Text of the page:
With so much dependency already placed in the hands of the French, it wasn't surprising that piling work itself was carried out by French contractors who were also civil engineers and construction specialists. They handled the project so well and did such excellent work that when a bombshell landed at the back lane of the bank in December 1941, the building stood unshaken, steady as a rock.

In one of the bank's newsletters printed in September 1979, it was related by Ong Chin Seng, a bank staff for 45 years from November 1935 till his retirement in 1980:
"When the Japanese air force bombed Penang in December 1941, a bomb fell at the back street of the bank. The blast was terrific, but the building stood as firm as a rock. How do I know? Well, all of us were sheltering from the bombs in the strongroom on the ground floor, and it was a terrible experience! When we came out in the open after the bombers flew away, we could see the devastation around Beach Street, and the many dead bodies of the people who were unfortunate to be caught in the air-raid. The whole town was evacuated, and all the townsfolk ran to the countryside like Balik Pulau and Ayer Itam."
The building took two years to complete at a total cost in the region of $200,000 which was no small sum in those days.

When the bank eventually moved into the ground floor of the premises in 1938, the strongroom had been fitted with specially imported Lipp vault doors from England. The upper floors were rented out as prime office space to other tenants, including the government departments of the day.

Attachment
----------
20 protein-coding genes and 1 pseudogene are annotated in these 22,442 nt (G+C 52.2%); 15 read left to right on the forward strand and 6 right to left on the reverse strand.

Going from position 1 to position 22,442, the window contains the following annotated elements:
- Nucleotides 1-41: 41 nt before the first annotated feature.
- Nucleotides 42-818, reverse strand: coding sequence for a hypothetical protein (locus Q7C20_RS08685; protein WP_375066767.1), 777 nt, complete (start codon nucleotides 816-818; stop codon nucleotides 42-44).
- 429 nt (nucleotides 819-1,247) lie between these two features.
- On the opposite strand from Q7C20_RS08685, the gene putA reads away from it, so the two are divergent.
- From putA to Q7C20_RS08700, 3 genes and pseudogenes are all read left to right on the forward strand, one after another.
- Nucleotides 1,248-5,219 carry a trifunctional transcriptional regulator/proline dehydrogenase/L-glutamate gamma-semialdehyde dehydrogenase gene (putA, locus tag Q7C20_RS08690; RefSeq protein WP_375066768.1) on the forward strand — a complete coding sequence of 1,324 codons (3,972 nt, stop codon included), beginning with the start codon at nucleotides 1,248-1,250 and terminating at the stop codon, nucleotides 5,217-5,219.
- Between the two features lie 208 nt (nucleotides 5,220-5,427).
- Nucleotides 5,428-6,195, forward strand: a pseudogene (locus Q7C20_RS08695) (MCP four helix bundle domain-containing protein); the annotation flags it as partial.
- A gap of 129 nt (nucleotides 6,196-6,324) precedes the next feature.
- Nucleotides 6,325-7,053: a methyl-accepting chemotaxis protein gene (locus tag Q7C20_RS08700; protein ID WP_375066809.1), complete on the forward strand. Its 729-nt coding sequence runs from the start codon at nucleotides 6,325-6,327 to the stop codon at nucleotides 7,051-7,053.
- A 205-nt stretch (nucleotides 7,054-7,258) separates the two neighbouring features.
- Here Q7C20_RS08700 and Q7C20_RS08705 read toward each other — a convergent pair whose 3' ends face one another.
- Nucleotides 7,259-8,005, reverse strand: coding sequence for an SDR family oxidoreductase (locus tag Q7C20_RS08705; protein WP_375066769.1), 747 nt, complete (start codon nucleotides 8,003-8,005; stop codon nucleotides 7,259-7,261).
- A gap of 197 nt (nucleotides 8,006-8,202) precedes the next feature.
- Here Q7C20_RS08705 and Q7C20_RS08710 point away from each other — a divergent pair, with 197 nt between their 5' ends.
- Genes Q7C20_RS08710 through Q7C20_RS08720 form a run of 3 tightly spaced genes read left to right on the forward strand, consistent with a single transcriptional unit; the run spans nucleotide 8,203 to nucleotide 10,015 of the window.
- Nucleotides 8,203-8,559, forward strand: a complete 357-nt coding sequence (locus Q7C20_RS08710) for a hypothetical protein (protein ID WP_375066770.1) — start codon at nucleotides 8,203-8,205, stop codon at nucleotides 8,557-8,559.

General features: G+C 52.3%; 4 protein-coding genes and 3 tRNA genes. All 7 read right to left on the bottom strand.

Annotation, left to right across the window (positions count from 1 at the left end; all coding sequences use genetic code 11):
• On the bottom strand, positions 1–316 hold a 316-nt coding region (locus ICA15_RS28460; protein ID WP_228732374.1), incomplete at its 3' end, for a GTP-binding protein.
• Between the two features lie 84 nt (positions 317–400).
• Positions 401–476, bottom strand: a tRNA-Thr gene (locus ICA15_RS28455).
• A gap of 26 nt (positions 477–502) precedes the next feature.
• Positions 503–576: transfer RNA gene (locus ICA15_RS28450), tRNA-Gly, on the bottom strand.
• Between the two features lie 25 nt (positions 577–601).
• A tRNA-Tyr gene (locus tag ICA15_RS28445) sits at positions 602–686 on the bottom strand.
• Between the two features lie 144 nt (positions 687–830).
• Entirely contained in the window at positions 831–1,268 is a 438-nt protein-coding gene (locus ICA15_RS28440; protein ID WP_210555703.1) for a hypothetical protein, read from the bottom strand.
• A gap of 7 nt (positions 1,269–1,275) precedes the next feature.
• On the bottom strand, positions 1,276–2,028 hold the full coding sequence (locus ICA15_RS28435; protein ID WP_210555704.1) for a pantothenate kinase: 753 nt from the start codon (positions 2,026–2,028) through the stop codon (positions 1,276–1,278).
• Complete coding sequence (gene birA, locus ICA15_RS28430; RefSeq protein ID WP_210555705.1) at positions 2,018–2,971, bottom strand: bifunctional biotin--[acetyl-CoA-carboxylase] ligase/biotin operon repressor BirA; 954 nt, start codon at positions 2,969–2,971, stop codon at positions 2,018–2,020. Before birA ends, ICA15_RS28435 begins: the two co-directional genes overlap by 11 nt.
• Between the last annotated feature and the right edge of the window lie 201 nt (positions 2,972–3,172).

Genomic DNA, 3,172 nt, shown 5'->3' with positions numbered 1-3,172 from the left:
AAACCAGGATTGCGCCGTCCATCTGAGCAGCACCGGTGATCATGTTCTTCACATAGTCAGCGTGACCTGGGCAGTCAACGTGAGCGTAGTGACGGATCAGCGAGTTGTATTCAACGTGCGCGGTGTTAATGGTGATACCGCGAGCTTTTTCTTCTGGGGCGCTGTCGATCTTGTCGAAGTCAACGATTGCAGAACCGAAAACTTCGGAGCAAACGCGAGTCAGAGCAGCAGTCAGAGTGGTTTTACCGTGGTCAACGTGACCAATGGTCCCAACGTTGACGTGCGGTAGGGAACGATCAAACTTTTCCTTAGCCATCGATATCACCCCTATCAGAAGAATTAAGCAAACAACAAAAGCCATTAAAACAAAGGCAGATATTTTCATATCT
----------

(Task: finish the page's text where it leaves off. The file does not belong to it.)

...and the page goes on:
On 26 Jan 1940, Yeap Chor Ee transferred the land title, covering an area of 987 square metres, to the ownership of the bank.

Of course, as we all know it, the bank is no more. By 30 June 2001, Ban Hin Lee Bank had ceased to exist after the formalities of a takeover exercise by the Southern Bank Group were completed. Ironically, even Southern Bank does not exist today, itself having been swallowed up by a bigger banking giant.


Ng Fook Chin said...

Excellent write up

Ng Fook Chin said...

Excellent write up

Zain Abdullah said...

Thanka for the comprehensive and informative write-up.

Standard Issue Mum with Pretensions. said...

Just a minor thing CG Boutcher the architect mentioned wasn't French; he was British and born in London. Since he was my grandfather, I can be fairly sure of this! He went out to Penang in 1913 and worked there for 40 years.

joseph pereira said...

Enjoyed your banking story. I worked in United Commercial Bank Serangoon Branch in Singapore from 1981 to 1988. The bank had a branch in Penang before the Indian banks in Malaysia were forced to merge into UAB. That bank collapsed because of gross mismanagement. I believe UCO Bank had four branches in Malaysia. KL, Penang, Ipoh and maybe JB.